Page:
Quick Charging Breakdown (TL;DR)
- Left Bay Area with 245 miles.
- Stopped to charge in Merced, CA and topped up to 250 miles.
- Reached Yosemite West (Airbnb) with 110 miles remaining.
- Slow charged (Level 1) on and off during the 2 day stay.
- Left Yosemite West with 160 miles.
- Charged (Level 2) in Rush Creek Lodge.
- Charged (Level 3) in Livingston.
A few of my friends and I planned to spend Eid-ul-Fitr 2022 in Yosemite. I had switched to a Tesla Model 3 LR (356 mi/ 572 km range) a few months prior and was looking forward to an actual road trip to test how the car would perform. The charging network outside more populated cities still has gaps and scarcities and we had to spend a bit more time on trip planning compared to our friends who all own gasoline-powered cars.
The Daily Driver Experience
My wife and I live in an apartment building that doesn’t offer an electrical socket close to the parking spot. During my first month of being an EV owner, I had perpetual range anxiety. It was psychological of course and after a couple of weeks, I had gotten into a habit of searching the nearby area for a charger wherever I parked. Sometimes that means we add a 10-minute or so walk to our actual destination and back, but that saves us from going out of our way to find a supercharger and sit and wait for 45 minutes.
Since the Tesla is the only car we own, the Long Range model was a necessity for the occasional road trip. Tesla’s supercharger network is a huge bonus compared to most other EVs. And once Tesla makes its chargers universal, just as they did in the EU, all EVs will be able to benefit from it.
Bay Area to Yosemite
We took the I-140 on our way to Yosemite. I wanted to start the journey with a full battery, but life had other plans, and we started with a 70% charge. When we put our destination into Tesla maps, it automatically added Merced, CA, as a charging stop for us and even specified that we should charge there for 30 minutes.
We set off on the route Tesla maps had planned for us and made our stop at Merced. Had we begun our drive fully charged, there would have been no need to stop, but then again, at the time of writing, Merced is the last place that has fast charging before the I-140. There is an 8kW Tesla Destination Charger at Midpines on I-140, but unless you are staying overnight, it won’t be a viable option.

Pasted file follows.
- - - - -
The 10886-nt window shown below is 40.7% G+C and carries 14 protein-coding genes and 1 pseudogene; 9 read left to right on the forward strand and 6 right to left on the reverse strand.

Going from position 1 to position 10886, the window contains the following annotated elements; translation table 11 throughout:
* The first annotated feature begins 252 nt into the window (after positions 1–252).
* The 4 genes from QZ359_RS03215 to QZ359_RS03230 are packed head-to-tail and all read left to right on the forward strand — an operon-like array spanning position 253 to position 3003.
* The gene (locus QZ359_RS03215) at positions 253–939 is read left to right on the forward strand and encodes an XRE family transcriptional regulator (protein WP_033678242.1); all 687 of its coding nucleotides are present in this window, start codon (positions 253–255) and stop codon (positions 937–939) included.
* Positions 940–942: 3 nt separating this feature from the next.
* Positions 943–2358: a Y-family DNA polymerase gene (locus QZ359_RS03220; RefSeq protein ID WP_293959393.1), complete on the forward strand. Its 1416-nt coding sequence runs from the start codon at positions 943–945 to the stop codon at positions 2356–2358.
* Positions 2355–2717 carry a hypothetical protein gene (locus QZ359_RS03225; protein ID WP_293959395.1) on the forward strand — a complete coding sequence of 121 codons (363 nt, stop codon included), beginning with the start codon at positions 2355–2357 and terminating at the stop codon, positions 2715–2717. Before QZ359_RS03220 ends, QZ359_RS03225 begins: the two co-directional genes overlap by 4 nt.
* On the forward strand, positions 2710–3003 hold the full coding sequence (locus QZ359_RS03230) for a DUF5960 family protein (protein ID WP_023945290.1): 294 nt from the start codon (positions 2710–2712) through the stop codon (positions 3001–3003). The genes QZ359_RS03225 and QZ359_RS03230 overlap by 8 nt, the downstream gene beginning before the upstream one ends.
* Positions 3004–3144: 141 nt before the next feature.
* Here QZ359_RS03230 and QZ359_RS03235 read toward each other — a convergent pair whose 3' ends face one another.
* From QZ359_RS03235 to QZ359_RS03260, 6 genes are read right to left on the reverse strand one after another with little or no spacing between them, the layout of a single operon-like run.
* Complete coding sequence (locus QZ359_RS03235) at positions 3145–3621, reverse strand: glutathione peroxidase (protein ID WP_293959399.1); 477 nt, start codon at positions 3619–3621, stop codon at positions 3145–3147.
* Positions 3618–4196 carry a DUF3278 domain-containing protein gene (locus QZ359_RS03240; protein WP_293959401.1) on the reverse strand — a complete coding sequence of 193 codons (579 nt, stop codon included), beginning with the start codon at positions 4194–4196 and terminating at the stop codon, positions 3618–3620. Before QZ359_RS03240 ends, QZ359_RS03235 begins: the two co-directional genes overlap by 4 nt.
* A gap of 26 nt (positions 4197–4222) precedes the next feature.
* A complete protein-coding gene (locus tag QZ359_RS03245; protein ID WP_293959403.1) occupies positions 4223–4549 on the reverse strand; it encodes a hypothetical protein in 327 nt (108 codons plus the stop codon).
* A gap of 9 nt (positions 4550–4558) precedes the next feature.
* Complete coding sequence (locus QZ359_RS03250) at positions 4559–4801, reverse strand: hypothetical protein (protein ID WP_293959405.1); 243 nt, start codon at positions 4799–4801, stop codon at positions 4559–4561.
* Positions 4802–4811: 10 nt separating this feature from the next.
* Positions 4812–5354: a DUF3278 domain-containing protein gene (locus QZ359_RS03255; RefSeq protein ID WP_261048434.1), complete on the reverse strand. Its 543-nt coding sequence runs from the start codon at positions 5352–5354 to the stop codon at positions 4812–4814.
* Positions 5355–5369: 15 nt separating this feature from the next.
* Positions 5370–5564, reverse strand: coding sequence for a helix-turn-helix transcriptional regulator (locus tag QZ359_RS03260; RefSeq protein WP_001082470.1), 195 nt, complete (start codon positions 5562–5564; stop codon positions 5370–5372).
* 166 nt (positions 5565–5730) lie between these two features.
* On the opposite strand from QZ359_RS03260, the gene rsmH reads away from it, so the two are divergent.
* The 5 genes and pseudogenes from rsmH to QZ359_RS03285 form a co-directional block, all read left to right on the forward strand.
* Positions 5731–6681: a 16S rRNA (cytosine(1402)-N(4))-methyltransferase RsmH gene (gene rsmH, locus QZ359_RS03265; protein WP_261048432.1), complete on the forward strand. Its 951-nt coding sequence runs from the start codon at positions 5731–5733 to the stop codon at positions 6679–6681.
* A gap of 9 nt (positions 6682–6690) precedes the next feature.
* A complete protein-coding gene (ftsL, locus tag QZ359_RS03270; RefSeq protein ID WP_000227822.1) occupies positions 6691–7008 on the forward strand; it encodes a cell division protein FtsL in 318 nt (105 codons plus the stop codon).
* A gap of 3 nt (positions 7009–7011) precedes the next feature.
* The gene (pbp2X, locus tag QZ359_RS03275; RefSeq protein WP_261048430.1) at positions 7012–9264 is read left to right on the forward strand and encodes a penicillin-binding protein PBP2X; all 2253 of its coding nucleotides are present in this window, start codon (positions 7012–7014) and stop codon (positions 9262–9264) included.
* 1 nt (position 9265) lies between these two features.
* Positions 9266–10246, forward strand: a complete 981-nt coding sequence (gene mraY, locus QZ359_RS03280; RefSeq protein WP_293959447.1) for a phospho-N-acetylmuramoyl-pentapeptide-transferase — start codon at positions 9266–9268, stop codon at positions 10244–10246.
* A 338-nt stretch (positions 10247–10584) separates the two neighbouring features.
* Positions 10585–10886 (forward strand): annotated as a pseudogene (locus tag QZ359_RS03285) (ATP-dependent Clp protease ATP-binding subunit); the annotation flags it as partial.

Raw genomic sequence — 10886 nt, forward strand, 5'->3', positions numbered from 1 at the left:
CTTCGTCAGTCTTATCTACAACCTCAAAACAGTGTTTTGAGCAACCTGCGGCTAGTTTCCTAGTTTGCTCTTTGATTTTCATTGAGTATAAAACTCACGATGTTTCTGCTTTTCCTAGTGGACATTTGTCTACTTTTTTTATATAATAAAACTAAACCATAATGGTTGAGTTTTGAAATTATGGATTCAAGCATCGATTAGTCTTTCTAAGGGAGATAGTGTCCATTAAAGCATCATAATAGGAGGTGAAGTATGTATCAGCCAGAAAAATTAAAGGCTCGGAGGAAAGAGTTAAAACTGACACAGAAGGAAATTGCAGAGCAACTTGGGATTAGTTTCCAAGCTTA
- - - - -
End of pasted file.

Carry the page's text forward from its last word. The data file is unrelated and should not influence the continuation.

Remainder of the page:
The good news is that Rivian stepped up and installed a few Level 2 chargers in the Yosemite Valley. But some of these are in hotel parking lots and may or may not be available to non-guests. We were in luck since we had booked an Airbnb in Yosemite West that allowed us to park in their garage and charge our car, and that’s the first thing I did when we reached the house. I backed into the narrow garage entrance and plugged into the standard 120V socket.
The hosts also had a 240V dryer socket, but I was relatively new in the U.S. and didn’t realise I needed a Gen 2 NEMA 14–50 adapter. I ordered one as soon as I found out. I also learnt that RVs use the same socket and read about people’s accounts of charging at RV parks when they could not reach a supercharger.
Although I wasn’t able to charge the car up to full over the two days we stayed there, we were still able to make the trips to Yosemite Valley and back for free. When we left Yosemite, I had enough charge to reach the next supercharger on the way home with ease.
Yosemite to Bay Area
We took I-120 on the way back. On the way, we stopped at Rush Creek Lodge for lunch. It is a beautiful resort and what’s more beautiful is that it has a ChargePoint charger. An hour there gave us enough juice to reach Bay Area with a few miles on the battery to spare. But we decided to stop at the Livingston Mall (which has quite a few superchargers) before we drove the final stretch home.
Since an electrical socket was waiting for me in Yosemite, I had no worries about driving to the state park. Even if that had not been the case, a full charge from the last supercharger would have easily covered the trip, owing to the 356 mi/ 572 km range battery. And I would have been hopeful to top off slightly in the Valley.
I hope this brief EV-centred travel log helps you with your travel planning. Leave your experience as a comment if you’ve also had the chance to take your EV to Yosemite.